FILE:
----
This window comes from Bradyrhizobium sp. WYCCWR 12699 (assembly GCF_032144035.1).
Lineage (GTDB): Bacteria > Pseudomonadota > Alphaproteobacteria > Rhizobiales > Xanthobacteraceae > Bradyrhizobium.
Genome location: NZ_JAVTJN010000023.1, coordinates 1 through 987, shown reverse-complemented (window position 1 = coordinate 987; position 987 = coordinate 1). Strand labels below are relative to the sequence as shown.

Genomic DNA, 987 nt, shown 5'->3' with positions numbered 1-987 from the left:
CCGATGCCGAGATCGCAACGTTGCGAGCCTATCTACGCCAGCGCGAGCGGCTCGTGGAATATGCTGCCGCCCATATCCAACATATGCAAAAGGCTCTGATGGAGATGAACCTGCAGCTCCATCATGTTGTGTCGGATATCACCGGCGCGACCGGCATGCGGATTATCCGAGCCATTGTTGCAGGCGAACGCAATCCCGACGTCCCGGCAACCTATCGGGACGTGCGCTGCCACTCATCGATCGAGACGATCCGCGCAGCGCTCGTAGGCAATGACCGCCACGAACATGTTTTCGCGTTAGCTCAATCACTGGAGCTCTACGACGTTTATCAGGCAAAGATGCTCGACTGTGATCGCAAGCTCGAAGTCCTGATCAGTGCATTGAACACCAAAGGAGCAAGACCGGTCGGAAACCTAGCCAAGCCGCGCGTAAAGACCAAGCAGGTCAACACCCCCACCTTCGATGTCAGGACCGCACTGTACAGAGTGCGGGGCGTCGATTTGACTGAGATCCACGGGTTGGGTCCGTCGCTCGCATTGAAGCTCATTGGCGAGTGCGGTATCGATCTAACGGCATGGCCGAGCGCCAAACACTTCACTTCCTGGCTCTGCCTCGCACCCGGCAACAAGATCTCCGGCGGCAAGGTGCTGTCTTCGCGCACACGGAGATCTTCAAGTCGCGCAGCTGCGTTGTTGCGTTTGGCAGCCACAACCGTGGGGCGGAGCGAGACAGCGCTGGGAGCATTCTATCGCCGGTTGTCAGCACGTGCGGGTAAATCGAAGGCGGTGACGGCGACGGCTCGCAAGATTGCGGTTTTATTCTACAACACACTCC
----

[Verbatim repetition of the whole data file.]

This window comes from Bradyrhizobium sp. WYCCWR 12699 (assembly GCF_032144035.1).
Lineage (GTDB): Bacteria > Pseudomonadota > Alphaproteobacteria > Rhizobiales > Xanthobacteraceae > Bradyrhizobium.
Genome location: NZ_JAVTJN010000023.1, coordinates 1 through 987, shown reverse-complemented (window position 1 = coordinate 987; position 987 = coordinate 1). Strand labels below are relative to the sequence as shown.

Genomic DNA, 987 nt, shown 5'->3' with positions numbered 1-987 from the left:
CCGATGCCGAGATCGCAACGTTGCGAGCCTATCTACGCCAGCGCGAGCGGCTCGTGGAATATGCTGCCGCCCATATCCAACATATGCAAAAGGCTCTGATGGAGATGAACCTGCAGCTCCATCATGTTGTGTCGGATATCACCGGCGCGACCGGCATGCGGATTATCCGAGCCATTGTTGCAGGCGAACGCAATCCCGACGTCCCGGCAACCTATCGGGACGTGCGCTGCCACTCATCGATCGAGACGATCCGCGCAGCGCTCGTAGGCAATGACCGCCACGAACATGTTTTCGCGTTAGCTCAATCACTGGAGCTCTACGACGTTTATCAGGCAAAGATGCTCGACTGTGATCGCAAGCTCGAAGTCCTGATCAGTGCATTGAACACCAAAGGAGCAAGACCGGTCGGAAACCTAGCCAAGCCGCGCGTAAAGACCAAGCAGGTCAACACCCCCACCTTCGATGTCAGGACCGCACTGTACAGAGTGCGGGGCGTCGATTTGACTGAGATCCACGGGTTGGGTCCGTCGCTCGCATTGAAGCTCATTGGCGAGTGCGGTATCGATCTAACGGCATGGCCGAGCGCCAAACACTTCACTTCCTGGCTCTGCCTCGCACCCGGCAACAAGATCTCCGGCGGCAAGGTGCTGTCTTCGCGCACACGGAGATCTTCAAGTCGCGCAGCTGCGTTGTTGCGTTTGGCAGCCACAACCGTGGGGCGGAGCGAGACAGCGCTGGGAGCATTCTATCGCCGGTTGTCAGCACGTGCGGGTAAATCGAAGGCGGTGACGGCGACGGCTCGCAAGATTGCGGTTTTATTCTACAACACACTCC